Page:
Thursday, May 27, 2010

TV review: 3D or not 3D

I have seen the future. And it looks very much like Ian Holloway is standing in the corner of the pub.

Blackpool’s play-off game against Cardiff – "the richest game in football" itself – provided the entertainment as I dipped my toe into the brave new world of 3D football courtesy of Rupert Murdoch’s Sky Sports.

Actually too new a world. What a disappointment not to see the old cardboard specs with the coloured cellophane. At least then if the game had been dull I could have pretended that I was actually on a date at a 1950s drive-in movie theatre somewhere in America.

A fantasy that would have lasted until as long as it took me to realise that I was actually sat next to a septuagenarian – and temporarily one-armed – photographer.

Anyway the new specs are actually cheap and nasty black plastic that leave you looking like the world’s worst Men In Black impersonator. And they immediately turn everyone into a comedian: "Never knew there was so many blind men drank in here on a Saturday afternoon." You get the drift. My sides literally didn't ache.

Do you remember those funny patterned things that were inexplicably popular in the Nineties? The one’s that if you screwed your face up for long enough an image of a dinosaur or Whigfield jumped out at you.

Well I could never see them. Everyone else would have walked away saying "wow, it was a Ferrari" and I’d still be squinting like a young Denis Law an hour later.

So I was worried that I’d not actually be able to see the benefits of 3D TV. Apparently this displays my ignorance of both technology and the human eye.

This was confirmed before kick off when as if by magic Ian Holloway and Dave Jones were both suddenly jumping out of the screen. I was agog.

Trust me, when your only previous experience of televisual 3D was that risible Doctor Who Children in Need effort in 1993, what Sky are doing is spectacular.

At least in close up. It’s amazing when Holloway looks like he’s about to go to join you for a pint (I reckon he’d last for one and a half excitable one liners before you were shoving him back through the TV) or when they focus on someone in the crowd. Sky’s graphics department are the big winners, the channel’s over reliance on shiny trophies and spinning club crests has never looked so good.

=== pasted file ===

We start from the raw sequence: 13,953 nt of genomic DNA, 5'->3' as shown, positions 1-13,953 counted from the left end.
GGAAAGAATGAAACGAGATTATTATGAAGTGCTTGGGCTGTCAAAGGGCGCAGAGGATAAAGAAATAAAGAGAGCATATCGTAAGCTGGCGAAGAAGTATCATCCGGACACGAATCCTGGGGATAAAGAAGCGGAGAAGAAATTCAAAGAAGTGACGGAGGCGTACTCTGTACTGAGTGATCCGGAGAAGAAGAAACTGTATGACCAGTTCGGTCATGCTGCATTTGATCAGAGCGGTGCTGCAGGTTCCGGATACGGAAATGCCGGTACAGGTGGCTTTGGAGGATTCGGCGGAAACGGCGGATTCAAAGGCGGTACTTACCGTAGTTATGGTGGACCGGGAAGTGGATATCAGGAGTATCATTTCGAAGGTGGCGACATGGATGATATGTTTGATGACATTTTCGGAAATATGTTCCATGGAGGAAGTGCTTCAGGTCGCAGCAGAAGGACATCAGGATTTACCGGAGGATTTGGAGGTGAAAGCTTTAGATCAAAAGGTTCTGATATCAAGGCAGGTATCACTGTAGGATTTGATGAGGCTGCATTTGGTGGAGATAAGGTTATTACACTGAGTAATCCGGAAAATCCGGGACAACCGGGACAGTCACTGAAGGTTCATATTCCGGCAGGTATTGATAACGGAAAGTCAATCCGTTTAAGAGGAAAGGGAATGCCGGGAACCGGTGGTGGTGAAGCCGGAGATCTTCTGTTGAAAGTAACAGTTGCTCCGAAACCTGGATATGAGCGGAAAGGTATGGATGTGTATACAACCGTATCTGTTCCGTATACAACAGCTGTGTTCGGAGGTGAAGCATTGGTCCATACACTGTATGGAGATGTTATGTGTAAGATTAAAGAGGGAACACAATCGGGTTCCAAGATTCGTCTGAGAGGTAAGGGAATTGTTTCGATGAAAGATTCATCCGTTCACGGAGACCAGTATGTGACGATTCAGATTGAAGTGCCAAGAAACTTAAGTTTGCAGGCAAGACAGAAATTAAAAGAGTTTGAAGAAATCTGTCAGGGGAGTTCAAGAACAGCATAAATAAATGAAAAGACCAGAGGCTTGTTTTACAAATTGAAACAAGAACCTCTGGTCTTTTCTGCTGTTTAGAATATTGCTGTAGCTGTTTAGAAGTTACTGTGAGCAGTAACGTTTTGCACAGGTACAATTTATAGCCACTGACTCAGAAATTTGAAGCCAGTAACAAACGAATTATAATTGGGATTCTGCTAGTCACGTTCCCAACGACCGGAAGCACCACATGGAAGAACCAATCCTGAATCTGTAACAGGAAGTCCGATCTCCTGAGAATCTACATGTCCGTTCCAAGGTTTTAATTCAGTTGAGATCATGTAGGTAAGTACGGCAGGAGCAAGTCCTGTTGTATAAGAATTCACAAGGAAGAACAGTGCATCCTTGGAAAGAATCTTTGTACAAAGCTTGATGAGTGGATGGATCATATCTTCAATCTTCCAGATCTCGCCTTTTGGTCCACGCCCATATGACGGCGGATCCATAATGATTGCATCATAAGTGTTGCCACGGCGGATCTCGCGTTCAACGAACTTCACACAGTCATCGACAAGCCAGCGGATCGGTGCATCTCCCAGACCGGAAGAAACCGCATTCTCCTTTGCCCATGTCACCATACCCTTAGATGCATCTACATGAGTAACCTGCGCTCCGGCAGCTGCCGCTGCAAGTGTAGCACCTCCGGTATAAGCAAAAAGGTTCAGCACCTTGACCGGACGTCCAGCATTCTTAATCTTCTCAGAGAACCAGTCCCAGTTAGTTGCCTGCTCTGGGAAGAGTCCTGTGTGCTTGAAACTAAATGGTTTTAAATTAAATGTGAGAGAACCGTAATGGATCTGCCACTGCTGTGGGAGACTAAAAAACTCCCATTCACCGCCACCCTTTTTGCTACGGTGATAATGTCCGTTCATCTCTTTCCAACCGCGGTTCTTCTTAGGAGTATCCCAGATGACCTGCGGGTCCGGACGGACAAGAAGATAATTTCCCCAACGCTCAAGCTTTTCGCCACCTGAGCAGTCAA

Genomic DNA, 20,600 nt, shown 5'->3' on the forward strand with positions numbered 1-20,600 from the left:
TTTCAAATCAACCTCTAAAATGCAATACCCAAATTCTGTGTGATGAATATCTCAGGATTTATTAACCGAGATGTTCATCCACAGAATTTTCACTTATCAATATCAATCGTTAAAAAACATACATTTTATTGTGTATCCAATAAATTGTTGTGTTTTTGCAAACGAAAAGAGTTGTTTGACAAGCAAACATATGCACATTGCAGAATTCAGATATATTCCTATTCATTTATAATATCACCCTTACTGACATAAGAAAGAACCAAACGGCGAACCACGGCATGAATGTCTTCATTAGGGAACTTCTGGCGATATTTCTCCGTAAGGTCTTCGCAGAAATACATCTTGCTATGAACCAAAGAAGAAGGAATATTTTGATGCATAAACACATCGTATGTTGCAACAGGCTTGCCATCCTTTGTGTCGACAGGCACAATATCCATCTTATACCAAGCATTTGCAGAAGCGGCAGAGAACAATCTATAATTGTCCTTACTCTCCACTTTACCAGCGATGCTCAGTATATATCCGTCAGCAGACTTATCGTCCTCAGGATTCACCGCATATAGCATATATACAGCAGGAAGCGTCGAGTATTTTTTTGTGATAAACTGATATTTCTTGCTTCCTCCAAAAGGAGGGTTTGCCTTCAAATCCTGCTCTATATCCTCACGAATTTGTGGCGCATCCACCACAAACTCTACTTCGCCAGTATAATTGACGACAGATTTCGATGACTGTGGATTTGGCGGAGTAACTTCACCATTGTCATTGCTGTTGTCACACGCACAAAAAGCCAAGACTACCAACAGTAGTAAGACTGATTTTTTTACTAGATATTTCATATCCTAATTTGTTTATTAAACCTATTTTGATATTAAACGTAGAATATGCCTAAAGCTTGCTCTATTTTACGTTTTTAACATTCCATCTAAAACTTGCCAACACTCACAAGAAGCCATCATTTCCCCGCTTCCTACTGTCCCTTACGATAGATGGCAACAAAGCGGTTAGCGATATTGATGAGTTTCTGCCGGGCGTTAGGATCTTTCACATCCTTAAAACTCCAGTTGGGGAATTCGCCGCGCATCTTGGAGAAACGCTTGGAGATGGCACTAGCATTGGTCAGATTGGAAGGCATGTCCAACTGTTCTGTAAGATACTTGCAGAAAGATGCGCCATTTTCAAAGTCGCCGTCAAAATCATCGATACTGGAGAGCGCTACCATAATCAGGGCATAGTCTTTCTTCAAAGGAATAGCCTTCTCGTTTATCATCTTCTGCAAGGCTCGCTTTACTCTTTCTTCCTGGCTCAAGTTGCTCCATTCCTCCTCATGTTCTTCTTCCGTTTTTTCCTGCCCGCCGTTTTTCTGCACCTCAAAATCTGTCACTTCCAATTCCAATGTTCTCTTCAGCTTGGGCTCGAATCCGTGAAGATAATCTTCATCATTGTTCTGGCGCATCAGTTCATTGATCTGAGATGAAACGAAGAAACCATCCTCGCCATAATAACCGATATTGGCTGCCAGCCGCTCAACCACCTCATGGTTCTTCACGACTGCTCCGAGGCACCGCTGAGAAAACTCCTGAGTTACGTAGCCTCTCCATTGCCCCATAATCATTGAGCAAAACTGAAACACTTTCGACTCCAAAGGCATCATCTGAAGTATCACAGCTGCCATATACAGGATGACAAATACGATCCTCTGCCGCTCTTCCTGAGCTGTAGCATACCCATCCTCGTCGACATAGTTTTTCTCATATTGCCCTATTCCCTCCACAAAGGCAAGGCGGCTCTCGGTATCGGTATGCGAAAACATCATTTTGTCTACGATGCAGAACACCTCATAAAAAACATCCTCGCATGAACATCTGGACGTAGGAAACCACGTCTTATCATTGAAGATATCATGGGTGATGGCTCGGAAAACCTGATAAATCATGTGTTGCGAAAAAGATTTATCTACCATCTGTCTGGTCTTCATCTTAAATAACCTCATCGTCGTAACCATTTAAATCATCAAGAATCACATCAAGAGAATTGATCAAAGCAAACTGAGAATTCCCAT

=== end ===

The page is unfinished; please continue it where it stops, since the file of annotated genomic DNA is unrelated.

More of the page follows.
But for the meat and drink stuff: when the camera is actually following the game it’s just so-so. The clarity is remarkable but is that not what HD is for? The 3D stuff looks like an extra gimmick that the technology hasn’t fully caught up with yet.

With separate coverage of the game on different channels, and with most pubs only having one 3D screen, there is a temptation to look round for different camera angles on the main sports channel. But to get a clearer picture of that you’ve got to flick the glasses away. It all ends in a bit of a kerfuffle rather than in the promised land.

The initial impact is excellent but about an hour in – and it was a cracking game – I was wondering if I’d not rather be watching it on normal TV, sans glasses from Coco the Clown’s House of Crap.

Mind you, not even his – surely somewhat embarrassed - dentist has ever had a better view of Charlie Adams’ chaotic arrangement of gnashers.


  1. Can’t see it lasting myself, in 10 or 15 years time we’ll look back a say ‘do you remember standing in the pub wearing those glasses watching the game in 3D, we looked so stupid’

  2. Our users say that 3D TV is still too expensive and they will wait a year or so until 3D TVs become a bit cheaper, most of our users are using website directories such as 3D TV Pub Finder to locate there nearest public venue and watch the advances of 3D Football and 3D Rugby whilst enjoying a nice cold pint!

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